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Can I plug in an additional cabinet when an amp is on?

Discussion in 'Amps and Cabs [BG]' started by Dan Pomykalski, Nov 7, 2018.


  1. What does the lifespan of a switch have anything to do with my original question or the response you’re replying to? The response you’re replying to was concise, relevant, and answered the question. Re: thinking about this way too hard.

    And switches are under $5 for a Carling... tubes and amps are considerably more...
     
  2. The difference between my post with a pronoun as the subject and your post with a pronoun is that my pronoun could only logically be referring to one thing. Your post with a pronoun could have been referring to two...
     
  3. How ‘bout a counter offer?
    I’m out of here. Deal?
     
    Dan Pomykalski likes this.
  4. BadExample

    BadExample

    Jan 21, 2016
    Injiana
    Oh, Jesus. Take it outside ladies.
     
  5. xnewyorka

    xnewyorka Supporting Member

    Jun 26, 2006
    NYC Area
    OK, final answer:

    You should turn your input gain to zero, turn your master volume to zero, and unplug your instrument cable.
    Then you can feel free to plug and unplug your speaker cable. The risk of hurting something is pretty much zero at that point.

    I can't see any possible way to short from tip to sleeve while in the process of plugging in or unplugging a 1/4" plug. The plug tip does not make contact with the contact arm until the plug is 90% of the way in, and by that time, the tip is nowhere near anything that is grounded, so creating a short is impossible.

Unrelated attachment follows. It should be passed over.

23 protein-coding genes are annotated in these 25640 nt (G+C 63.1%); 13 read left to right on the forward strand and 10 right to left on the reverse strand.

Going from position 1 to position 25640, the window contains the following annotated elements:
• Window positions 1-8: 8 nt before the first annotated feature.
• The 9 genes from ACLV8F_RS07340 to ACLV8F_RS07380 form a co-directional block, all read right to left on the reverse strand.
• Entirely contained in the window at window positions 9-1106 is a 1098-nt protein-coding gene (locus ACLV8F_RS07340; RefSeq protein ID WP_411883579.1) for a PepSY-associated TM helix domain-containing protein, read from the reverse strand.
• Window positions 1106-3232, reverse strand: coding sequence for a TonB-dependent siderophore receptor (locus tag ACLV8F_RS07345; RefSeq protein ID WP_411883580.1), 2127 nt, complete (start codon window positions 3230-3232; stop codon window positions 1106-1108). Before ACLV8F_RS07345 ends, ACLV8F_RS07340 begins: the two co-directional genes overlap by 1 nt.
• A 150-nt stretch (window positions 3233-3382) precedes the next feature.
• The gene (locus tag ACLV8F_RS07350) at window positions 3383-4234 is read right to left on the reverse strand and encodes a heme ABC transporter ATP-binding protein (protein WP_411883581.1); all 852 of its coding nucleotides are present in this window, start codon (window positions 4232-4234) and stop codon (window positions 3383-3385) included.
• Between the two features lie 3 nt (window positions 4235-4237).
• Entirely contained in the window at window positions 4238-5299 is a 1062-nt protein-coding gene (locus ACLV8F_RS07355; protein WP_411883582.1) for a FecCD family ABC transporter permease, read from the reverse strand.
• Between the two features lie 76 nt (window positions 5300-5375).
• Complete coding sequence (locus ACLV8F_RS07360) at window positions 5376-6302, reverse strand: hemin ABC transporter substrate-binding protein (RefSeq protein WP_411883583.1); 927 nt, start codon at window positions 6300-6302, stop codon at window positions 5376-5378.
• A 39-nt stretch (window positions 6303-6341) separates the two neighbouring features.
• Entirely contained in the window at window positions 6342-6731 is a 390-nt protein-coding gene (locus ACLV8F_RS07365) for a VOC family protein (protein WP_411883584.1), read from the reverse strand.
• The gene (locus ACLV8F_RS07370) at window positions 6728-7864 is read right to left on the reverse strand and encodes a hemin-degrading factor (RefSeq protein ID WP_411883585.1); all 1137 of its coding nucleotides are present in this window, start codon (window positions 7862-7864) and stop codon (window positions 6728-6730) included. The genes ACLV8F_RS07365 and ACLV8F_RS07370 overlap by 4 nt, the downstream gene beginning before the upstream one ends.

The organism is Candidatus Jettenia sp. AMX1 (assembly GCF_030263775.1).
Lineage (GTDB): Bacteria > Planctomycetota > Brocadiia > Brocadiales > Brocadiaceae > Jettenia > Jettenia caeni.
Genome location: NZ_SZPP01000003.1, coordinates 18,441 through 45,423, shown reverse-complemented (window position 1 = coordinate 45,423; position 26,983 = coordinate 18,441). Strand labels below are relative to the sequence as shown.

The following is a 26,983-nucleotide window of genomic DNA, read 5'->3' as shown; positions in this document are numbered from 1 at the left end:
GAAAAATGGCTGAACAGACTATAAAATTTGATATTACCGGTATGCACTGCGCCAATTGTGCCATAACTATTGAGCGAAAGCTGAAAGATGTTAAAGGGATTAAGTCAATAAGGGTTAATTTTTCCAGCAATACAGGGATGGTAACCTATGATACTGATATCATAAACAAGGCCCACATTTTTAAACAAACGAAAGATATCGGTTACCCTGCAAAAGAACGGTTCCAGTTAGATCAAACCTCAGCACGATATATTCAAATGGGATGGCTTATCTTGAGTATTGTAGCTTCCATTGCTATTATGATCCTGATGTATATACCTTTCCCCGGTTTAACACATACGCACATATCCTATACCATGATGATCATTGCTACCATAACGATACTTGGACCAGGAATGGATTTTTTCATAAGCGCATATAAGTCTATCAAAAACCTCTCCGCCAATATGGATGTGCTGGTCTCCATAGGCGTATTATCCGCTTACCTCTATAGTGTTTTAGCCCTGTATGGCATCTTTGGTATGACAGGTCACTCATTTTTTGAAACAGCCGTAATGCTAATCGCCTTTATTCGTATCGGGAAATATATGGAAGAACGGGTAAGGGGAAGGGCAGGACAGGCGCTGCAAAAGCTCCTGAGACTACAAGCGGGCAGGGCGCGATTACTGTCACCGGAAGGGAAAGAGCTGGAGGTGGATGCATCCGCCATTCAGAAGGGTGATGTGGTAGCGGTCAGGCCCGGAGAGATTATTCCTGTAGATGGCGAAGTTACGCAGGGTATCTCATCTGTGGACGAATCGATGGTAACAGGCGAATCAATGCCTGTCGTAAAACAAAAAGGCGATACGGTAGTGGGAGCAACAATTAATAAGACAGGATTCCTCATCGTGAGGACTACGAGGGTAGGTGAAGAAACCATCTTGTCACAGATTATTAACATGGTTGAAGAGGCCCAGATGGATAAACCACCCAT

Not sure why nobody has mentioned this important caveat:

    **IMPORTANT** **IMPORTANT** **IMPORTANT** **IMPORTANT** **IMPORTANT**
    But by all means, make sure the _other_ end of the speaker cable is already plugged into the other cabinet before you connect it to your amp or to your live cabinet.
    Otherwise, the tip on THAT plug, which will be "live", could come into contact with ground, which would NOT be a good thing. Also, the tip could get shorted to ground while plugging it in, depending on how the jack is constructed in the other cabinet.
    **IMPORTANT** **IMPORTANT** **IMPORTANT** **IMPORTANT** **IMPORTANT**
     
    Last edited: Nov 7, 2018
  6. I'll just go ahead and point out that even if it WAS possible to short the output, this isn't a problem for a tube amp. They don't like OPEN circuits. In fact some tube amps have self-shorting speaker jacks precisely to prevent damage in case you forget to plug in (but this obviously doesn't help at the cabinet end of the cable lol..)
     
    xnewyorka likes this.
  7. Nightman

    Nightman If it ain't low, it's got to go! Supporting Member

    Jun 3, 2013
    Atlanta, GA
    An interesting thread, for sure!
     
    agedhorse likes this.
  8. agedhorse

    agedhorse Supporting Member Commercial User

    Feb 12, 2006
    Davis, CA (USA)
    Development Engineer-Mesa, Product Support-Genz Benz
    As a general note, it is entirely possible to short the tip to the sleeve at the load end of the cable when plugging in. The sleeve on some jacks is long enough to bridge the tip to sleeve on the jack. We design in protection on solid state amps specifically for this condition in the event that the cabinet is not SpeakOn equipped.